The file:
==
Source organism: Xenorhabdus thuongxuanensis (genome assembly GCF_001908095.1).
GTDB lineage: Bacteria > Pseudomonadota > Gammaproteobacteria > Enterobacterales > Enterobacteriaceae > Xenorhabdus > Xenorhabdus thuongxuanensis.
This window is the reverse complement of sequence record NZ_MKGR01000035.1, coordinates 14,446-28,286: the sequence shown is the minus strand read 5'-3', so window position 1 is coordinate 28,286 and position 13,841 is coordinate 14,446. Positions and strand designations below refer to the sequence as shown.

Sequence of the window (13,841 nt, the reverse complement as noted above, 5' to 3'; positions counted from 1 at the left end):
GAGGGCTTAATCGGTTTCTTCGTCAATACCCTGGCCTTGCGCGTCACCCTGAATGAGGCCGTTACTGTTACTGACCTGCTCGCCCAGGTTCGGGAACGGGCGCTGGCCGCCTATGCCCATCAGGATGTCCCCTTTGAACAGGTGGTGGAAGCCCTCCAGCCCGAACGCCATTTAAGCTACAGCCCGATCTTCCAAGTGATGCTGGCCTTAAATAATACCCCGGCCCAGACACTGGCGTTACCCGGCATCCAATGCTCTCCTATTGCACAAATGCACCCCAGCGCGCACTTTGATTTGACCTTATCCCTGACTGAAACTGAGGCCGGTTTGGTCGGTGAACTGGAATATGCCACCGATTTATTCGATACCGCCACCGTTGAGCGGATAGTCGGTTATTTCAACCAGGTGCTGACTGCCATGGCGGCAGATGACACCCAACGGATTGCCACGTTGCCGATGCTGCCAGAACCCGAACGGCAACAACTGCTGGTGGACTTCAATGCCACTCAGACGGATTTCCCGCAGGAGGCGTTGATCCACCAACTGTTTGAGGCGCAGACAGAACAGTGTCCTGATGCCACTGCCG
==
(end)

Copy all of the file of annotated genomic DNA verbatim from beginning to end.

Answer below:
Source organism: Xenorhabdus thuongxuanensis (genome assembly GCF_001908095.1).
GTDB lineage: Bacteria > Pseudomonadota > Gammaproteobacteria > Enterobacterales > Enterobacteriaceae > Xenorhabdus > Xenorhabdus thuongxuanensis.
This window is the reverse complement of sequence record NZ_MKGR01000035.1, coordinates 14,446-28,286: the sequence shown is the minus strand read 5'-3', so window position 1 is coordinate 28,286 and position 13,841 is coordinate 14,446. Positions and strand designations below refer to the sequence as shown.

Sequence of the window (13,841 nt, the reverse complement as noted above, 5' to 3'; positions counted from 1 at the left end):
GAGGGCTTAATCGGTTTCTTCGTCAATACCCTGGCCTTGCGCGTCACCCTGAATGAGGCCGTTACTGTTACTGACCTGCTCGCCCAGGTTCGGGAACGGGCGCTGGCCGCCTATGCCCATCAGGATGTCCCCTTTGAACAGGTGGTGGAAGCCCTCCAGCCCGAACGCCATTTAAGCTACAGCCCGATCTTCCAAGTGATGCTGGCCTTAAATAATACCCCGGCCCAGACACTGGCGTTACCCGGCATCCAATGCTCTCCTATTGCACAAATGCACCCCAGCGCGCACTTTGATTTGACCTTATCCCTGACTGAAACTGAGGCCGGTTTGGTCGGTGAACTGGAATATGCCACCGATTTATTCGATACCGCCACCGTTGAGCGGATAGTCGGTTATTTCAACCAGGTGCTGACTGCCATGGCGGCAGATGACACCCAACGGATTGCCACGTTGCCGATGCTGCCAGAACCCGAACGGCAACAACTGCTGGTGGACTTCAATGCCACTCAGACGGATTTCCCGCAGGAGGCGTTGATCCACCAACTGTTTGAGGCGCAGACAGAACAGTGTCCTGATGCCACTGCCG